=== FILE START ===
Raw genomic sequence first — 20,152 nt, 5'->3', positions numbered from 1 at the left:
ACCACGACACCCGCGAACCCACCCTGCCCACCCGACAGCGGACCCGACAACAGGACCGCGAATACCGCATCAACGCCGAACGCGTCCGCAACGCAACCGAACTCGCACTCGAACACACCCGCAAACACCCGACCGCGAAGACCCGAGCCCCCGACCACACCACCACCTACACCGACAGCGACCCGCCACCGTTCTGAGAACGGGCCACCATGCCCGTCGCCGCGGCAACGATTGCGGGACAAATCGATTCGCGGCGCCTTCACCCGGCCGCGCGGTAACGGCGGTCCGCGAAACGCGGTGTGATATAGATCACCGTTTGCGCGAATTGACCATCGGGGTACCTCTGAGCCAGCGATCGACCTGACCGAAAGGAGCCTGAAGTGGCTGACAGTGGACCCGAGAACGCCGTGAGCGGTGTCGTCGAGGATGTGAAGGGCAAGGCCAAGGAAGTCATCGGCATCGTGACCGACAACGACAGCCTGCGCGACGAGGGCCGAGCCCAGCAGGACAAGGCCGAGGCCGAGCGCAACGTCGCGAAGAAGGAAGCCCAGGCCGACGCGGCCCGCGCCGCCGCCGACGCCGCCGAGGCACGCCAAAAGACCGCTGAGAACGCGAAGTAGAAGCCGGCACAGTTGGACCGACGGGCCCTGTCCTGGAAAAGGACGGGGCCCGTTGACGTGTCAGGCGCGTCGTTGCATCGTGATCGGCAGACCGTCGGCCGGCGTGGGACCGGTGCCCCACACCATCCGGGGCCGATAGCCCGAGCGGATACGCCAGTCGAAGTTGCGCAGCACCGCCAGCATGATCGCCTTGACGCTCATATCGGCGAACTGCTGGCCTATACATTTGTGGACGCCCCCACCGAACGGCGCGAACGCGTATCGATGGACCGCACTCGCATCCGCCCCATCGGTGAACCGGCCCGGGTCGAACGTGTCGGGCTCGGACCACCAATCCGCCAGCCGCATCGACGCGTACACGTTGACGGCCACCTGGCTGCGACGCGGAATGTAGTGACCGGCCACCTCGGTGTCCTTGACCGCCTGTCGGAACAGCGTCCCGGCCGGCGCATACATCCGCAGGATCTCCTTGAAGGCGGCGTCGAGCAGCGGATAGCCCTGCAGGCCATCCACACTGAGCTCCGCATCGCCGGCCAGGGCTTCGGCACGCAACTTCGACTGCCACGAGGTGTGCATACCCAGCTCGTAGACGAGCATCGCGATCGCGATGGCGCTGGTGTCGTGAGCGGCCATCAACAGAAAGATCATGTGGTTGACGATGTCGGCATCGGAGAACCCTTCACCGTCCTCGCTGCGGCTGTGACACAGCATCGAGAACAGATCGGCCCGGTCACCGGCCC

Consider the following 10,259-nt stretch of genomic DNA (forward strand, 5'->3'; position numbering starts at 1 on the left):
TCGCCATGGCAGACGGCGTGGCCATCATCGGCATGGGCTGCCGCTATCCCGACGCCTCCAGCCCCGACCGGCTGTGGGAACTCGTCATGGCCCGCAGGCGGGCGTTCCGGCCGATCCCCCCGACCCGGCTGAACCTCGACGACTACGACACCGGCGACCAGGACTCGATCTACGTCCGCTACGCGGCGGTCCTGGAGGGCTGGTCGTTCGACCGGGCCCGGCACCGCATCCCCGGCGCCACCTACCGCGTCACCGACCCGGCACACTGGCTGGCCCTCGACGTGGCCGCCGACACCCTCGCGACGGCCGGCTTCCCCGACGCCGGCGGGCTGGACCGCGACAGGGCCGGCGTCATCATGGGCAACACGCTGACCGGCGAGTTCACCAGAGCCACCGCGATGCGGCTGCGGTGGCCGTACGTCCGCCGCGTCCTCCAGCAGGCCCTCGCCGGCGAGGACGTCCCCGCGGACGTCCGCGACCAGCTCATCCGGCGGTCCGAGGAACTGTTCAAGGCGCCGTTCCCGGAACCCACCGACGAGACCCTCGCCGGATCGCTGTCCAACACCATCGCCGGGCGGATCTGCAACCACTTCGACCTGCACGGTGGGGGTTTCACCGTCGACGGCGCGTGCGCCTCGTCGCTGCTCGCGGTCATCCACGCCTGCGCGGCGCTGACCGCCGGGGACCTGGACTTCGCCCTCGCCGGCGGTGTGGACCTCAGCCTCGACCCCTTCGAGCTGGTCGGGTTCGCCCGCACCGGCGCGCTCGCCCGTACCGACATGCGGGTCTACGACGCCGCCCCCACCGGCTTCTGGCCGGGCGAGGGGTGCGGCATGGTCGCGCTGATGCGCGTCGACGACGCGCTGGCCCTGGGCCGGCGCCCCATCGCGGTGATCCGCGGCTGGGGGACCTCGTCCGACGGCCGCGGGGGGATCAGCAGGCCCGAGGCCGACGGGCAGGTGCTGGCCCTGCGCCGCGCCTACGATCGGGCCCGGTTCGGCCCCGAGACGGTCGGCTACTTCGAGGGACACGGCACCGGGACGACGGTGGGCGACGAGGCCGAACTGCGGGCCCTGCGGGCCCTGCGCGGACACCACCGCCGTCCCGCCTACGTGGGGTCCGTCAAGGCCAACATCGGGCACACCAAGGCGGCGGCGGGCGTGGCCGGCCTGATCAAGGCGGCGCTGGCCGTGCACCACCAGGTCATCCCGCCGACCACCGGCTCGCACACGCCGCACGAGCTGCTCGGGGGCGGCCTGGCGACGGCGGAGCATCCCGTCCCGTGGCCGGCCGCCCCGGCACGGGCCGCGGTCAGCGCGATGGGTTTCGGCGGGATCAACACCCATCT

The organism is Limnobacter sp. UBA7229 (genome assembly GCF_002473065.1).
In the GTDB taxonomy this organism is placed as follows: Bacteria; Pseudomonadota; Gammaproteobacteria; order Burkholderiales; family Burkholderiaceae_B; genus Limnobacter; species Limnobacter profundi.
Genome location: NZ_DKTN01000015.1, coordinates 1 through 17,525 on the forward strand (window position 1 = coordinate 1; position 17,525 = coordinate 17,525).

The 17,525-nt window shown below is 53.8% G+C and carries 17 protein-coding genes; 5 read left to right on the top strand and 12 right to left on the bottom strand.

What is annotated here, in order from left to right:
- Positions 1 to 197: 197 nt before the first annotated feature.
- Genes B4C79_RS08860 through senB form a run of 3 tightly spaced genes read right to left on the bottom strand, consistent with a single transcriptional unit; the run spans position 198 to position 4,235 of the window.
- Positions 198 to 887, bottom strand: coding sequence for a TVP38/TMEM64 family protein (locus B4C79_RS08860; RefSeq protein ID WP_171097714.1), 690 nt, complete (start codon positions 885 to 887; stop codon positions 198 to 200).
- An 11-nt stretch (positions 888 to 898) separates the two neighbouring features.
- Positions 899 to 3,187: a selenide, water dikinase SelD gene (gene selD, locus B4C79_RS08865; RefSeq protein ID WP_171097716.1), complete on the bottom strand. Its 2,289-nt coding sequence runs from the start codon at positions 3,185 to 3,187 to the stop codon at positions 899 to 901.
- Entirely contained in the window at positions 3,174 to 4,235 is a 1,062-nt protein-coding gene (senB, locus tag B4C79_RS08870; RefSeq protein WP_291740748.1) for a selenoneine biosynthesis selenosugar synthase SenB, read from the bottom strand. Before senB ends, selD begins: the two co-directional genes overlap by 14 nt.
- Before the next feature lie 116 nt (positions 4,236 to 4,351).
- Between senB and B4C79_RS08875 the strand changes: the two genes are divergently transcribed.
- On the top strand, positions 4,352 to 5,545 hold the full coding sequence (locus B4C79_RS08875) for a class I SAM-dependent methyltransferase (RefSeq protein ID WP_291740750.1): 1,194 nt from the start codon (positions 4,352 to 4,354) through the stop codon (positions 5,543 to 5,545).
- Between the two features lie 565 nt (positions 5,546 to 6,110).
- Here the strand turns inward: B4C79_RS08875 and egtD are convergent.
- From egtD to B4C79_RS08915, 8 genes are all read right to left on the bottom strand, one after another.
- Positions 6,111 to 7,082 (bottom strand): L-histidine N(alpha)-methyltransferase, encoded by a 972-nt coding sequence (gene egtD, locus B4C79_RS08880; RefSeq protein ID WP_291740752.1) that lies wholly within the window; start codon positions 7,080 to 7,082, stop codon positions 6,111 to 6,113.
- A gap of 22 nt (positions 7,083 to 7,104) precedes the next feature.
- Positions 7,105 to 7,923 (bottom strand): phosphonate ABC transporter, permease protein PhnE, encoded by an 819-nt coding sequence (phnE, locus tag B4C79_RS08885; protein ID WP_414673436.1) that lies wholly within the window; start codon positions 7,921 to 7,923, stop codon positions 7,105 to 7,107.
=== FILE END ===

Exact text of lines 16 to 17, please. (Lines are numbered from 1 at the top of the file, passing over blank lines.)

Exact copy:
- Before the next feature lie 116 nt (positions 4,236 to 4,351).
- Between senB and B4C79_RS08875 the strand changes: the two genes are divergently transcribed.